Introduction Top


In the eastern province of Saudi Arabia with a population of 6 million people, only three private hospitals have facilities for in-vitro fertilization (IVF) and embryo transfer, hence there is limited literature from the area on the aspect of IVF and ovulation induction (OI). Risk of complications after IVF and OI are many folds higher than in normal conception. [1],[2],[3],[4],[5] Since the Saudi population characteristics are changing and there is a high percentage of younger population, pregnancies due to IVF and OI are bound to increase in near future. It is paramount that an assessment is made on the obstetric and neonatal outcomes of pregnancies due to such procedures. Moreover, there is little data in literature that has compared obstetric management and outcome after IVF and OI. We believe this analysis will serve as a guide to obstetricians that manage pregnancies resulting from IVF and OI as a result of infertility treatment. Hence we carried out this study to assess the obstetric outcome of pregnancies due to IVF and OI seen at King Fahd University Hospital, Al-Khobar, Saudi Arabia.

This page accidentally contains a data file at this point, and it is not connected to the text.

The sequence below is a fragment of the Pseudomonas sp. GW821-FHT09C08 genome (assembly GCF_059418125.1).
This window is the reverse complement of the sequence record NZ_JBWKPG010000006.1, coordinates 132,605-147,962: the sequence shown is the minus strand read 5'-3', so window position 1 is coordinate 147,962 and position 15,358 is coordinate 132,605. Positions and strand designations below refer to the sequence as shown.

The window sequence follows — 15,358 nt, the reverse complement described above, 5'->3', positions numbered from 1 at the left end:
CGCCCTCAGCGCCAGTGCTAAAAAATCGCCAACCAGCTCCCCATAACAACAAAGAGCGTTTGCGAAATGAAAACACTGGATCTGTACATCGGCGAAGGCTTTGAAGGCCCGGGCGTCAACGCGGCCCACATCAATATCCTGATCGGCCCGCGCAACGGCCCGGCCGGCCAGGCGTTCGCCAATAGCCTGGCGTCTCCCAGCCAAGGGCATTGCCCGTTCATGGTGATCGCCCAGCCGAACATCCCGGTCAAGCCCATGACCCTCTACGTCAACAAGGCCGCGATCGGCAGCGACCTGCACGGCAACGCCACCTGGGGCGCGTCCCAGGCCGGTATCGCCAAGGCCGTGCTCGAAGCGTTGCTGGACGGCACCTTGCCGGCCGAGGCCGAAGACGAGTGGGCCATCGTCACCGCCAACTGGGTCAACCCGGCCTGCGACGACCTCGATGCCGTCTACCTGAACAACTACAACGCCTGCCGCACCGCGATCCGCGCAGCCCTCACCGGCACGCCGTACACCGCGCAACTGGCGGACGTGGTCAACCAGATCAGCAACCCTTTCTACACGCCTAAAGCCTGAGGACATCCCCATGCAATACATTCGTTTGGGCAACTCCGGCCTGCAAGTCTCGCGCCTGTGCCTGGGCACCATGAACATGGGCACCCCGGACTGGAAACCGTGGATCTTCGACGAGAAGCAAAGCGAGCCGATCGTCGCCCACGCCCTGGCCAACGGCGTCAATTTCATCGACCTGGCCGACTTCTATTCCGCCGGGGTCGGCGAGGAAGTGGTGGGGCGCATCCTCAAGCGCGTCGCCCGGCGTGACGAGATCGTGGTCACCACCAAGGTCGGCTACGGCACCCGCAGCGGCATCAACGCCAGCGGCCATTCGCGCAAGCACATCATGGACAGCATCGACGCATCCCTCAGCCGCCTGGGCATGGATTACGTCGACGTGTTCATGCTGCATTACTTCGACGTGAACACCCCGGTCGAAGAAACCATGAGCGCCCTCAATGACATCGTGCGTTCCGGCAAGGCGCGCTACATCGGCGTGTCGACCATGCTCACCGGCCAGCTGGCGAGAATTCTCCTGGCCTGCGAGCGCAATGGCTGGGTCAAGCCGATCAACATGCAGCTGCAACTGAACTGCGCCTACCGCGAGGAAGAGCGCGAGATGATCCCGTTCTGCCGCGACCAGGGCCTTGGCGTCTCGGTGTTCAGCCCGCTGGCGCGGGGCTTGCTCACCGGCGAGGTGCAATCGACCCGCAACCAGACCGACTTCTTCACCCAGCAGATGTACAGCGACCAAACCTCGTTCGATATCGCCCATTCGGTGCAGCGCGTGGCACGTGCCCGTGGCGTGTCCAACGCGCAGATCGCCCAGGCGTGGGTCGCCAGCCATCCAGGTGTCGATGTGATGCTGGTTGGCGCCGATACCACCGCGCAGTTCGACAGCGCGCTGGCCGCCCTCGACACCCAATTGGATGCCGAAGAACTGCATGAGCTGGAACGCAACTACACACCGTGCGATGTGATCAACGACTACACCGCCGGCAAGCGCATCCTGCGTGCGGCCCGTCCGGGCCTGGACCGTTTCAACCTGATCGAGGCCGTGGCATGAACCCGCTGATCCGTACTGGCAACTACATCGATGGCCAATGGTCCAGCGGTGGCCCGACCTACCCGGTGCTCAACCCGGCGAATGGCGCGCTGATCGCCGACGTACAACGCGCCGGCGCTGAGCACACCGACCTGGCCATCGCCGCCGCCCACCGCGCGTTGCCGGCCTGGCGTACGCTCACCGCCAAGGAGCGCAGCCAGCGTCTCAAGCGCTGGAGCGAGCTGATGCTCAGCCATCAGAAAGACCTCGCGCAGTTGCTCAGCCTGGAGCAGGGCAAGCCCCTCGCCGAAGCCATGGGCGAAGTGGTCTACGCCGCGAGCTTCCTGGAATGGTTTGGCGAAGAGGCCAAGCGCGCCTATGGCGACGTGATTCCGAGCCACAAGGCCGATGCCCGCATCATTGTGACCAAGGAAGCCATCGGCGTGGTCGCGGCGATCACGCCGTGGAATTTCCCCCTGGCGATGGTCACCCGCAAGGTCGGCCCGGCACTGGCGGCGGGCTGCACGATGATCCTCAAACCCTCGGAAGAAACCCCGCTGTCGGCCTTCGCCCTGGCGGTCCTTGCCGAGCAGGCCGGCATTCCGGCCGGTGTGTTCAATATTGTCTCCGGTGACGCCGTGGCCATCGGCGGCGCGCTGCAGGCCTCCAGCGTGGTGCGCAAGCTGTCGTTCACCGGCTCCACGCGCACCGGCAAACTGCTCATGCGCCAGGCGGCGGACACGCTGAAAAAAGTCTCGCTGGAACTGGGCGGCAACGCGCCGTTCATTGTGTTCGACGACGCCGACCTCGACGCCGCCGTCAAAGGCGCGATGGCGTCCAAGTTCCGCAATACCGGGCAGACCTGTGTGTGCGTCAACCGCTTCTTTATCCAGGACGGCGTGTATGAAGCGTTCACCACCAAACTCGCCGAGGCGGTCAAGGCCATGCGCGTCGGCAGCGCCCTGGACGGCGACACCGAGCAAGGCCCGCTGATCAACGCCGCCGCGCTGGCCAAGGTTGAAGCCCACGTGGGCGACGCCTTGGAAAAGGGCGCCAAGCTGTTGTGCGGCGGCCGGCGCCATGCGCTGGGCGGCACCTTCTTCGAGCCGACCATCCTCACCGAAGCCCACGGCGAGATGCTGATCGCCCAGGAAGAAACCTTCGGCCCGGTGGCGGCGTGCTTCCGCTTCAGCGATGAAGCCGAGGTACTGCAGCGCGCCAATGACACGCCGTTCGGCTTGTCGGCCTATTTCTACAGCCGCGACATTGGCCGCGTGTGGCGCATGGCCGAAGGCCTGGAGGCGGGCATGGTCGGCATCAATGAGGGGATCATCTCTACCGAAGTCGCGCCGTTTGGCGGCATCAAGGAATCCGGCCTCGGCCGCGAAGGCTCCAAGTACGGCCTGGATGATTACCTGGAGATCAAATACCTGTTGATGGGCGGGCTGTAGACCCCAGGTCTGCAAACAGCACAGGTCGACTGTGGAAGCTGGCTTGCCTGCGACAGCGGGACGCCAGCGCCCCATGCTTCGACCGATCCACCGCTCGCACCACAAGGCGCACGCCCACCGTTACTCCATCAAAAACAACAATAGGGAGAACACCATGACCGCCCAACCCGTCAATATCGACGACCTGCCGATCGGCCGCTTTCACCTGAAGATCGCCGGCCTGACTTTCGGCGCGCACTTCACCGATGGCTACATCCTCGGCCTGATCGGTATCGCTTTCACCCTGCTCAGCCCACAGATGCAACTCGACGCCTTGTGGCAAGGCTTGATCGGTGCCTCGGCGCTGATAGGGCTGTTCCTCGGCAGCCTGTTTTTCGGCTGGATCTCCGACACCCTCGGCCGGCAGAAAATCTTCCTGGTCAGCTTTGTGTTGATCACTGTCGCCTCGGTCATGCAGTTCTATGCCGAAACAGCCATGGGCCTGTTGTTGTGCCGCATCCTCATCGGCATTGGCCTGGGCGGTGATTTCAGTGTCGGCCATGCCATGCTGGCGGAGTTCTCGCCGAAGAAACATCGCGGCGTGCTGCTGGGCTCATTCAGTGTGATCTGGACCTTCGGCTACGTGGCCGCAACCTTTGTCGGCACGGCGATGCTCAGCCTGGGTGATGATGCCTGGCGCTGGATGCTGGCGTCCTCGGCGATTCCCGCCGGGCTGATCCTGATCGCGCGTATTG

Patients and Methods Top


One hundred and twenty patients were analysed within the study period of January 1997 to December 2007. Patients were divided into two groups viz; those who became pregnant after IVF and embryo transfer and those who had OI. Only deliveries of gestation of ≥24 weeks were included in the analysis. Data retrieved included age of the patient, parity, infertility either primary or secondary, method of conception, prenatal complications, gestational age, intrapartum and postpartum complications. Modes of delivery, Apgar scores and weight of the babies were noted. The prenatal complications that were compared were gestational diabetes mellitus (GDM), pregnancy induced hypertension (PIH), oligo and polyhydramnios, premature rupture of membranes, pre-eclampsia and intrauterine growth restriction (IUGR). A glucose tolerance test was performed before confirming GDM and three blood pressure readings at different times of ≥140/90 mm Hg after 20 weeks of gestation was labeled as PIH.

All the data was entered into the database and analysed using SPSS Inc. version 14. The χ2 -test or Fisher's Exact test was used for categorical variables, and students YES (Chi-square).

t